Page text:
The parsonage garden is a reconstruction of similar gardens which belonged to governor officials in Gudbrandsdalen in the late 18th century. Its model is the terraced garden from the bailiff’s property North Lunde in Lillehammer, but with modest features from renaissance gardens in Central Europe. The property had a herb garden as early as in 1770. The parsonage garden at Maihaugen is both a herb garden and a rose garden. In addition there are fruit trees and bushes with berries. The four sculptures depict the four seasons and are castings from the farm of the county court judge – Billerud - at Toten. It is carved from a tree and was put in the garden on special occasions.
- The arbour was built at Maihaugen as a copy of the arbour from 1810, that is still to be found at the parsonage in Vågå.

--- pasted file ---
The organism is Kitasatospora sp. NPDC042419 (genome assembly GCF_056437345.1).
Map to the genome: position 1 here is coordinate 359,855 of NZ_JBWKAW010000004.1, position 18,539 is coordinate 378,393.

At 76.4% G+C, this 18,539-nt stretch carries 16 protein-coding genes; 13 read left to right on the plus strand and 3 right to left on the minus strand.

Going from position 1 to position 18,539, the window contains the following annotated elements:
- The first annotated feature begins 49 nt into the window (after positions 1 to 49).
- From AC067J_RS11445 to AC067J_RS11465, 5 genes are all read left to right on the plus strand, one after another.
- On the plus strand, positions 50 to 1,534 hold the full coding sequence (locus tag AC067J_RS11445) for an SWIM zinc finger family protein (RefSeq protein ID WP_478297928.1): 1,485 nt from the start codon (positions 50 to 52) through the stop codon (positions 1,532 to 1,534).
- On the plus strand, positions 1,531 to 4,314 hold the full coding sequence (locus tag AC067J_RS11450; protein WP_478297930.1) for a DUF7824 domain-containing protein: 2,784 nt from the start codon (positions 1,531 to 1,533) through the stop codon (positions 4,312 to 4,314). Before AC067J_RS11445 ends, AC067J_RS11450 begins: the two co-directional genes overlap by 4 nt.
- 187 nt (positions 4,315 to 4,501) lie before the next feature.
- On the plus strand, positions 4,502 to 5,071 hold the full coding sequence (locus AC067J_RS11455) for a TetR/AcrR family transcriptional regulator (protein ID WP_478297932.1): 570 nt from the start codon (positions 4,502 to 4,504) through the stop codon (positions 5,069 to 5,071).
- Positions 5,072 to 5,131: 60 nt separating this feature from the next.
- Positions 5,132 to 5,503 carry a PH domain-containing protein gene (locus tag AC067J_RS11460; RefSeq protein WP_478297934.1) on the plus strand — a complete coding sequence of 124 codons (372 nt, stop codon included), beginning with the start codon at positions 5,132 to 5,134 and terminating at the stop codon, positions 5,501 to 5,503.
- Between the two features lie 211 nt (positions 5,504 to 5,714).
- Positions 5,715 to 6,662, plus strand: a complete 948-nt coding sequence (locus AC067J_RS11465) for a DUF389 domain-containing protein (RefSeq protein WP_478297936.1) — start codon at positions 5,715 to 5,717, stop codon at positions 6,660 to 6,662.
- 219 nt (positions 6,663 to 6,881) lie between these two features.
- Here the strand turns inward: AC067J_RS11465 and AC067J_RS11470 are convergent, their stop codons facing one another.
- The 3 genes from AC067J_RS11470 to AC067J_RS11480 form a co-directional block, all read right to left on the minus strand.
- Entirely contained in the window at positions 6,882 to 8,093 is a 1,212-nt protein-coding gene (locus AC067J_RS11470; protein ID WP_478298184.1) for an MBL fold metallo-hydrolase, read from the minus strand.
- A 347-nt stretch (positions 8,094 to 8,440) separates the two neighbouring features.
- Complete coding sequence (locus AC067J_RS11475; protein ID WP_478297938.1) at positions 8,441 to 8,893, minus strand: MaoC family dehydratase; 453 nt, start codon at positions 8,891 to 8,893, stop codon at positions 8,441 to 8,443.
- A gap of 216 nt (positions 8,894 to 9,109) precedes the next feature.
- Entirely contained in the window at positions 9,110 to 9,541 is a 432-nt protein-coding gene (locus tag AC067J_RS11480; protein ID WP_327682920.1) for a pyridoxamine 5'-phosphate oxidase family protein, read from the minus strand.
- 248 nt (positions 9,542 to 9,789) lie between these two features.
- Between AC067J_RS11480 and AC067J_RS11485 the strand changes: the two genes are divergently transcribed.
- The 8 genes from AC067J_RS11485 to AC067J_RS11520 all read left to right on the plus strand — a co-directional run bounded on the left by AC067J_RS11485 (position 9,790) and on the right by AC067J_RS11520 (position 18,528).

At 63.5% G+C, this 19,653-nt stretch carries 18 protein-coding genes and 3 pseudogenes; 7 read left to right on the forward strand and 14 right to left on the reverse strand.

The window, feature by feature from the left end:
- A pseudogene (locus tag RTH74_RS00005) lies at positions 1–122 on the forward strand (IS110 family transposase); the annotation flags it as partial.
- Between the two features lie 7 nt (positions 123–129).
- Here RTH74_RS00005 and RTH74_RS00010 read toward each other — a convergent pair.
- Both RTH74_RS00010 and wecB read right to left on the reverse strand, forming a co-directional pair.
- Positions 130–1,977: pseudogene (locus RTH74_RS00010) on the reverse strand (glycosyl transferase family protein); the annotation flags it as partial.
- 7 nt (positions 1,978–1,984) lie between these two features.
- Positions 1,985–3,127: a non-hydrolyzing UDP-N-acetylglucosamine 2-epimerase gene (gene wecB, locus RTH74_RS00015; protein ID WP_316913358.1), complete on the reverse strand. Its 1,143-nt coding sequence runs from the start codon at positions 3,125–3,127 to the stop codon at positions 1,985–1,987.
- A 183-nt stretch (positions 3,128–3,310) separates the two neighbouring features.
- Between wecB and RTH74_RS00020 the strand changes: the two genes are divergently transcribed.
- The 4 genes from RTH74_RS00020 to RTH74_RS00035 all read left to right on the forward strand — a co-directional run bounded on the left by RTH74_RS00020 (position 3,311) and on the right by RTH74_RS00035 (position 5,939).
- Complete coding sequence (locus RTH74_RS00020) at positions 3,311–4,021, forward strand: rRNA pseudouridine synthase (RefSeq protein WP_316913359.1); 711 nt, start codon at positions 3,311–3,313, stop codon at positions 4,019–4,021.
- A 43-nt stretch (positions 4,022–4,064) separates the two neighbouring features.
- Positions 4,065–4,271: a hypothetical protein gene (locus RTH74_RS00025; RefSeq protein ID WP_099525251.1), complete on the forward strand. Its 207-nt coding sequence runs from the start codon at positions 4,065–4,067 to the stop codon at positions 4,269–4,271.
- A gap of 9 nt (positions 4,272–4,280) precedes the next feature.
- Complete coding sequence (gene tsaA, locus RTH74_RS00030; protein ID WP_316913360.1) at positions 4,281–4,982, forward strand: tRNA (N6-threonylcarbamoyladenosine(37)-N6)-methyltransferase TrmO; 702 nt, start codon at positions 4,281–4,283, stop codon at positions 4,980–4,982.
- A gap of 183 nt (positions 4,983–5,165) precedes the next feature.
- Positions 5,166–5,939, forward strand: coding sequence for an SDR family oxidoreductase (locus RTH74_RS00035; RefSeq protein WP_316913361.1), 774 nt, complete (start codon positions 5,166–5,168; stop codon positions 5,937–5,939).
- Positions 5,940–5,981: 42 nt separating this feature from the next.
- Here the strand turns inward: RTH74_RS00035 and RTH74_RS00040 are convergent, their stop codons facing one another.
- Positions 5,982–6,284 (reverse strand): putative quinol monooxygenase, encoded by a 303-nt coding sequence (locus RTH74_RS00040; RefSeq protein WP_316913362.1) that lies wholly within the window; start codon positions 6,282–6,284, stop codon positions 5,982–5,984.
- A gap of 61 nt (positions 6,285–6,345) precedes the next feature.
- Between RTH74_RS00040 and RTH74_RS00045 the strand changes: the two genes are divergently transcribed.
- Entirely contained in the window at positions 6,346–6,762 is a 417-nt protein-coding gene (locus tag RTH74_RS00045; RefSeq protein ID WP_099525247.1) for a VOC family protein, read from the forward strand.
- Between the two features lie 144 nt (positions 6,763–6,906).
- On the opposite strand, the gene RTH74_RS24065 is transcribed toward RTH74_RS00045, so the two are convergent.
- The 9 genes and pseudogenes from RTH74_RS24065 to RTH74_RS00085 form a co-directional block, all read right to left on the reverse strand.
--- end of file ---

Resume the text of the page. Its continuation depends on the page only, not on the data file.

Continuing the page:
- The doll house was moved from Sygard Storvik in Vågå.
- The pigeson house was put up in1927 after inspiration from different officials' farms in the 1800's.
- The duck house in the northern pond also belongs to the parsonage.
At the 18th and 19th centuries the priests were pioneers, and not just within agriculture and traditional livestock farming. They often held ducks, dows and bees as well. The Dow house and the duck house reflect different food traditions among officials than among farmers.